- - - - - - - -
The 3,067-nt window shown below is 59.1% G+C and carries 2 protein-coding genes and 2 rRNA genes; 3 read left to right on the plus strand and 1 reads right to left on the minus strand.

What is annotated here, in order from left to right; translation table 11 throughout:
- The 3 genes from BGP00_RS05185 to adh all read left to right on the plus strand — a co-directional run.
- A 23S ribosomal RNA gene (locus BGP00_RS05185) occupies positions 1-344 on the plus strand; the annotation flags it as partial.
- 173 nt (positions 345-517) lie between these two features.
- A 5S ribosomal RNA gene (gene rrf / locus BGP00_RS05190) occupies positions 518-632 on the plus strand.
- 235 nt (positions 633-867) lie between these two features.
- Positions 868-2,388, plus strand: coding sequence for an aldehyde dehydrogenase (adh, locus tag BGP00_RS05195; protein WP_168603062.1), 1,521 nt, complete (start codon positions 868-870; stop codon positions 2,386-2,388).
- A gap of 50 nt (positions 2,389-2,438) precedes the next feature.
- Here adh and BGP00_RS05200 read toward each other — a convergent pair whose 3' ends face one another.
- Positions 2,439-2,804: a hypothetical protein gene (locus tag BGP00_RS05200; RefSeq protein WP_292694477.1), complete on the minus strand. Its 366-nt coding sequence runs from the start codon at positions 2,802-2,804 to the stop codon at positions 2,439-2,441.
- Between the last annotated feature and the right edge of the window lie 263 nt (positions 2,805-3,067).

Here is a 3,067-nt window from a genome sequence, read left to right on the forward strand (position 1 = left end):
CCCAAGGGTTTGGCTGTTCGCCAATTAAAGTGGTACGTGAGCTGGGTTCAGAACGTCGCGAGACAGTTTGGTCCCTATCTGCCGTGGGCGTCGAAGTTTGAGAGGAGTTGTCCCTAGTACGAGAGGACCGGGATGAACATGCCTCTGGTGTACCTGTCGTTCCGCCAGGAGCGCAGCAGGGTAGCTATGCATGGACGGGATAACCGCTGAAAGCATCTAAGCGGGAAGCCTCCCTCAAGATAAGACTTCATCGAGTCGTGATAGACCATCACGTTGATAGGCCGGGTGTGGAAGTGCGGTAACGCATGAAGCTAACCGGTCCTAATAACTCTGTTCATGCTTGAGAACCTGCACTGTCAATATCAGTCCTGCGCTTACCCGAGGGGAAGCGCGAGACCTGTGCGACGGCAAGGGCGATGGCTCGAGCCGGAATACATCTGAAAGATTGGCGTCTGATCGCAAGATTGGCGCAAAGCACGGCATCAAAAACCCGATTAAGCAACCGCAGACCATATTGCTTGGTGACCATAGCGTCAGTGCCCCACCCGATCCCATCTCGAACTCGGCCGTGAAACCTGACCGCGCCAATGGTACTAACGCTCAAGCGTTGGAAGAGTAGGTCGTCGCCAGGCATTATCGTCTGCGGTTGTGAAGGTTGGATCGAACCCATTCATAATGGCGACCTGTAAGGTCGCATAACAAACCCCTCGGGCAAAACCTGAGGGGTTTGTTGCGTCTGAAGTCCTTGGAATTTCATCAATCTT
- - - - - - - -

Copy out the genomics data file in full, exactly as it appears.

The 3,067-nt window shown below is 59.1% G+C and carries 2 protein-coding genes and 2 rRNA genes; 3 read left to right on the plus strand and 1 reads right to left on the minus strand.

What is annotated here, in order from left to right; translation table 11 throughout:
- The 3 genes from BGP00_RS05185 to adh all read left to right on the plus strand — a co-directional run.
- A 23S ribosomal RNA gene (locus BGP00_RS05185) occupies positions 1-344 on the plus strand; the annotation flags it as partial.
- 173 nt (positions 345-517) lie between these two features.
- A 5S ribosomal RNA gene (gene rrf / locus BGP00_RS05190) occupies positions 518-632 on the plus strand.
- 235 nt (positions 633-867) lie between these two features.
- Positions 868-2,388, plus strand: coding sequence for an aldehyde dehydrogenase (adh, locus tag BGP00_RS05195; protein WP_168603062.1), 1,521 nt, complete (start codon positions 868-870; stop codon positions 2,386-2,388).
- A gap of 50 nt (positions 2,389-2,438) precedes the next feature.
- Here adh and BGP00_RS05200 read toward each other — a convergent pair whose 3' ends face one another.
- Positions 2,439-2,804: a hypothetical protein gene (locus tag BGP00_RS05200; RefSeq protein WP_292694477.1), complete on the minus strand. Its 366-nt coding sequence runs from the start codon at positions 2,802-2,804 to the stop codon at positions 2,439-2,441.
- Between the last annotated feature and the right edge of the window lie 263 nt (positions 2,805-3,067).

Here is a 3,067-nt window from a genome sequence, read left to right on the forward strand (position 1 = left end):
CCCAAGGGTTTGGCTGTTCGCCAATTAAAGTGGTACGTGAGCTGGGTTCAGAACGTCGCGAGACAGTTTGGTCCCTATCTGCCGTGGGCGTCGAAGTTTGAGAGGAGTTGTCCCTAGTACGAGAGGACCGGGATGAACATGCCTCTGGTGTACCTGTCGTTCCGCCAGGAGCGCAGCAGGGTAGCTATGCATGGACGGGATAACCGCTGAAAGCATCTAAGCGGGAAGCCTCCCTCAAGATAAGACTTCATCGAGTCGTGATAGACCATCACGTTGATAGGCCGGGTGTGGAAGTGCGGTAACGCATGAAGCTAACCGGTCCTAATAACTCTGTTCATGCTTGAGAACCTGCACTGTCAATATCAGTCCTGCGCTTACCCGAGGGGAAGCGCGAGACCTGTGCGACGGCAAGGGCGATGGCTCGAGCCGGAATACATCTGAAAGATTGGCGTCTGATCGCAAGATTGGCGCAAAGCACGGCATCAAAAACCCGATTAAGCAACCGCAGACCATATTGCTTGGTGACCATAGCGTCAGTGCCCCACCCGATCCCATCTCGAACTCGGCCGTGAAACCTGACCGCGCCAATGGTACTAACGCTCAAGCGTTGGAAGAGTAGGTCGTCGCCAGGCATTATCGTCTGCGGTTGTGAAGGTTGGATCGAACCCATTCATAATGGCGACCTGTAAGGTCGCATAACAAACCCCTCGGGCAAAACCTGAGGGGTTTGTTGCGTCTGAAGTCCTTGGAATTTCATCAATCTT